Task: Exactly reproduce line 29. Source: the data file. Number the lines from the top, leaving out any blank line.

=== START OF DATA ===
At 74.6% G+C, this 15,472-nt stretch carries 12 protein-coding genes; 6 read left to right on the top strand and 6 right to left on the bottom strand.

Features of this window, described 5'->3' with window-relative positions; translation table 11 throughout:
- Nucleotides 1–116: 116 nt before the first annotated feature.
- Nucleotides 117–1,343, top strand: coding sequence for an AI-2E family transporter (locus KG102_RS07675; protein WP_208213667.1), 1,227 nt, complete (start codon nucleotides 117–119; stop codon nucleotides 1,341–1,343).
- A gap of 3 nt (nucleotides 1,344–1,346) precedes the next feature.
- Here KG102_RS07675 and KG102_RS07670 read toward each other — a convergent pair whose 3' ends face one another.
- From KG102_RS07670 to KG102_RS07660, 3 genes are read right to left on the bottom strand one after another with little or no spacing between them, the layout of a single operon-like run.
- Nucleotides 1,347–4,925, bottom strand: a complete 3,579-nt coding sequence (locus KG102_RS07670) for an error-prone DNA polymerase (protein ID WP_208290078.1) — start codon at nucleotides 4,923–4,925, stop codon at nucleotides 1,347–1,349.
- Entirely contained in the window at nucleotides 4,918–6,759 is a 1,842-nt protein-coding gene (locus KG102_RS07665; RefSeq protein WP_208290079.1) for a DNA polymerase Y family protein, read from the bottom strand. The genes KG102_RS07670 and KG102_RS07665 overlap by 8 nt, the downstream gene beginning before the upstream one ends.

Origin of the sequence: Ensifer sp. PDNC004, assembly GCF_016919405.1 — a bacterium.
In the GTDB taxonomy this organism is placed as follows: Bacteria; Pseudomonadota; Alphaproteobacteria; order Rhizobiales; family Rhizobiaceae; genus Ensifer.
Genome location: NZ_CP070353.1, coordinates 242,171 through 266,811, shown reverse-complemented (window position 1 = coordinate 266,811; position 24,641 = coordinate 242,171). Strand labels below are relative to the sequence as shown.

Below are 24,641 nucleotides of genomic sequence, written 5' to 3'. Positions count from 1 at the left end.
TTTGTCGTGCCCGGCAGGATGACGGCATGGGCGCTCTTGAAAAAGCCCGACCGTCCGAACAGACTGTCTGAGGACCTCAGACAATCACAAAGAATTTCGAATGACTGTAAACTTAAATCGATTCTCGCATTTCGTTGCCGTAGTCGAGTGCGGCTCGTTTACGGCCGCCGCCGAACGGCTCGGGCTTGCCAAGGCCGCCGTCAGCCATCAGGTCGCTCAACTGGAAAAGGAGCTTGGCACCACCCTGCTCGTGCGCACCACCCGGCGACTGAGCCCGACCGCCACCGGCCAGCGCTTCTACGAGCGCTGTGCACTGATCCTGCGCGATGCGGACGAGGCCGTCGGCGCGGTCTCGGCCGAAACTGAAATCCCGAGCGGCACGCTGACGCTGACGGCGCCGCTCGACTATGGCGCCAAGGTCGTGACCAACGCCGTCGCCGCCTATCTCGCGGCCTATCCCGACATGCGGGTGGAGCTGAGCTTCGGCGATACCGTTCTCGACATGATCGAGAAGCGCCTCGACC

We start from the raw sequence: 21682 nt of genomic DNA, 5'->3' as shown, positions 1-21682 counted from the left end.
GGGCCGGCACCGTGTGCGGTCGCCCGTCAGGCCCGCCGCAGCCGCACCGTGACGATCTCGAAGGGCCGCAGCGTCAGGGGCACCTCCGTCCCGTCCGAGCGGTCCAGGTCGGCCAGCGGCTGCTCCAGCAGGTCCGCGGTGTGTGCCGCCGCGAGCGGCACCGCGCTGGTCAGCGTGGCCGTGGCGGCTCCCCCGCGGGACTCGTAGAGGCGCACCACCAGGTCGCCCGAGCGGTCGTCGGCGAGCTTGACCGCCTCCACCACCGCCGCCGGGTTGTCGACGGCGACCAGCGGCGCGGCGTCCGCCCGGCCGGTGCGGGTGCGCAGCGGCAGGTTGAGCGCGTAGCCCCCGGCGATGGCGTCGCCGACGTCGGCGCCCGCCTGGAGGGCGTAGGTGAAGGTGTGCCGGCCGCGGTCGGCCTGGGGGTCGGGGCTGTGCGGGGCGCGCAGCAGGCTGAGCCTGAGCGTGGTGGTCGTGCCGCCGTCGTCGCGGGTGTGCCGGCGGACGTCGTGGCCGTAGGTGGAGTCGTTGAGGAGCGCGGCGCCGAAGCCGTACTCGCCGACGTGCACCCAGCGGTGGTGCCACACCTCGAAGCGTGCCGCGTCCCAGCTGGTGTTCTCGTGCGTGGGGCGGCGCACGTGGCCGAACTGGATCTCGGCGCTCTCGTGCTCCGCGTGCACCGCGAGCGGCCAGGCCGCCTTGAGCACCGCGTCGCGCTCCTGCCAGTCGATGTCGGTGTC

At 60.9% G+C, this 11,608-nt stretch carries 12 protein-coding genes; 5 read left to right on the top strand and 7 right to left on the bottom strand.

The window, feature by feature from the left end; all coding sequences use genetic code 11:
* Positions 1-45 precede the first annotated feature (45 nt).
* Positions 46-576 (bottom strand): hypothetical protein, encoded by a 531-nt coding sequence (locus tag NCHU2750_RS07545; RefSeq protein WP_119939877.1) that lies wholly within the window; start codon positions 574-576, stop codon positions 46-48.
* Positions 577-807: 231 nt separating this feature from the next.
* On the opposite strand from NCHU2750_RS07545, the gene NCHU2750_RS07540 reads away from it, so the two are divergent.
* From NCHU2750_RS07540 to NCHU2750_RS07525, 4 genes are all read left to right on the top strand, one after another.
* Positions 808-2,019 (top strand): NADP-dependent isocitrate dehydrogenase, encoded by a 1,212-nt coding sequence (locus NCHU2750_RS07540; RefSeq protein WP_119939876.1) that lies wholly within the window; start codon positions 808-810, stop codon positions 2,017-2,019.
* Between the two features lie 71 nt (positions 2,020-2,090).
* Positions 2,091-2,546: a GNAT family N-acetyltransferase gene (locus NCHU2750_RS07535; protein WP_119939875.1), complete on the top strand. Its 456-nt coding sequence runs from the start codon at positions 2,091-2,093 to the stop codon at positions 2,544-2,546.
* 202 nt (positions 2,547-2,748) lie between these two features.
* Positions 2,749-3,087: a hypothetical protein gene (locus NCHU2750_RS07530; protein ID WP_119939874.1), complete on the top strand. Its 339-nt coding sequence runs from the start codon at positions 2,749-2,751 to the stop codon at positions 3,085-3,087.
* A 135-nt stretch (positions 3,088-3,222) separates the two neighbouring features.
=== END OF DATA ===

* A 135-nt stretch (positions 3,088-3,222) separates the two neighbouring features.